Part B sales valuation: IRS' original guidance had Part B sales valued using Medicare-allowed charges. In response to comments that the statute instead requires valuation using ASP alone, the regulations now provide that Part B sales will be valued using ASP rather than Medicare-allowed charges. For HCPCS codes that contain branded prescription drugs of different manufacturers, or both branded and non-branded drugs, CMS will continue to apportion utilization under the code using ASP sales data reported by manufacturers, and will value those sales using weighted average annual ASP figures. In the "unusual" case where such data are insufficient to reliably apportion utilization across manufacturers, CMS will use Part D data to apportion sales. IRS acknowledges concerns regarding capturing complete data for non-separately-payable drugs and states that CMS will continue to work with the data available to do so. The regulations identify the Medicare Part B National Summary Data File as the file CMS uses to quantify Part B utilization.

Medicaid sales valuation: IRS' original guidance had Medicaid sales valued at AMP minus the URA times the number of units billed by the states. In response to comments that such valuation could double count Part B sales where Part B is the primary payer and Medicaid is a secondary payer or otherwise overstate Medicaid expenditures where other insurers are the primary payers, the regulations include a pro-rating methodology for valuing Medicaid sales where Medicaid is a secondary payer.

Part D valuation: Part D utilization will be valued using the ingredient cost paid and quantity dispensed fields in the Prescription Drug Event (PDE) records for each sales year. Only PDE data that Part D sponsors have submitted by the PDE deadline (within six months of the end of the sales year) and that have been approved for inclusion in the Part D payment reconciliation will be used.

Tricare valuation: Tricare utilization will be valued net of refunds/rebates and will be attributed based on dispense date.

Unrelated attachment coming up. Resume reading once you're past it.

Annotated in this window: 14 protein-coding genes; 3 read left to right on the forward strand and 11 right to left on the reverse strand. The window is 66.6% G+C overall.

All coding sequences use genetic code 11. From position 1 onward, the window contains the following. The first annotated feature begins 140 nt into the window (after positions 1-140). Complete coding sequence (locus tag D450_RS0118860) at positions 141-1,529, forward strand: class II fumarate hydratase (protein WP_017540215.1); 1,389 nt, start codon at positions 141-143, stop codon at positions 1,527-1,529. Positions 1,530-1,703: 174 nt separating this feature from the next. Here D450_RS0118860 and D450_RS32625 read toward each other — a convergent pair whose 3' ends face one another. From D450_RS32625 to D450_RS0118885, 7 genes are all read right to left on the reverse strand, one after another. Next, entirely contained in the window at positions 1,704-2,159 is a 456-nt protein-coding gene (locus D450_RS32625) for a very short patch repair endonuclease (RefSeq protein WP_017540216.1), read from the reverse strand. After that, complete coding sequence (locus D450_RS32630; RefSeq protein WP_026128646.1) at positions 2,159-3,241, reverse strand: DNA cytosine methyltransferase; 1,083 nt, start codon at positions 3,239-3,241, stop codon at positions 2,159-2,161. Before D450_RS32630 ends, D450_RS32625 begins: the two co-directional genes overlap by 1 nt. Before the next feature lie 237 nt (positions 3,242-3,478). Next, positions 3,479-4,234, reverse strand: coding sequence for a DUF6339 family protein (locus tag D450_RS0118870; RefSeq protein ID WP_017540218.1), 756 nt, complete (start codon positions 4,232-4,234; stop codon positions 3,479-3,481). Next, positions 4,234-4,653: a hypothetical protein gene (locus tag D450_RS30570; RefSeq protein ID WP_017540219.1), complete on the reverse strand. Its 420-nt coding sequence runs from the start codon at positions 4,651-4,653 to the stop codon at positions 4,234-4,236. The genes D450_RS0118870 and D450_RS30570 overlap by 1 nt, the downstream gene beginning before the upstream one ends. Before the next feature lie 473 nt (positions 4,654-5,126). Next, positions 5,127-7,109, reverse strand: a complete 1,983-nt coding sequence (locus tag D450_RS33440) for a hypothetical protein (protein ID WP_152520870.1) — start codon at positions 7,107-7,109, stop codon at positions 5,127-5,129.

VA sales valuation: VA sales will be calculated using data from the Pharmaceutical Prime Vendor and so will include sales to individual treatment facilities to the extent those sales are made through the Prime Vendor. Sales will be valued net of refunds/rebates and will be attributed based on invoice date.

DOD sales valuation: DOD sales (other than Tricare utilization) will be valued net of refunds/rebates and will be attributed based on order date.

Adjustment/true-up process: IRS will continue to adjust the fee due in a particular year, starting with the 2012 fee year, to reflect the adjustment to the prior year's fee amount necessary to reflect the use of the correct/updated sales year data. For example, a manufacturer's fee amount for the 2012 fee year will be increased or decreased by the amount the manufacturer's share of the 2011 fee increases or decreases once the 2011 fee is apportioned using 2010 rather than 2009 sales data. IRS originally had proposed to adjust the fee at the NDC level, but the regulations now provide that the adjustment will occur at the manufacturer level instead.

Refunds: Manufacturers who seek refunds of prior fees paid must use Form 843 - Claim for Refund and Request for Abatement.

Changes to preliminary fee assessments: Both the preamble and regulatory text go to some length to explain that manufacturers may see differences in the preliminary versus final fee assessments even if the manufacturer itself did not submit a dispute/error report. Specifically, because each manufacturer pays a portion of the total statutory fee amount, any change to the underlying sales universe or another manufacturer's share of that sales universe necessarily will impact every other manufacturer's fee assessment.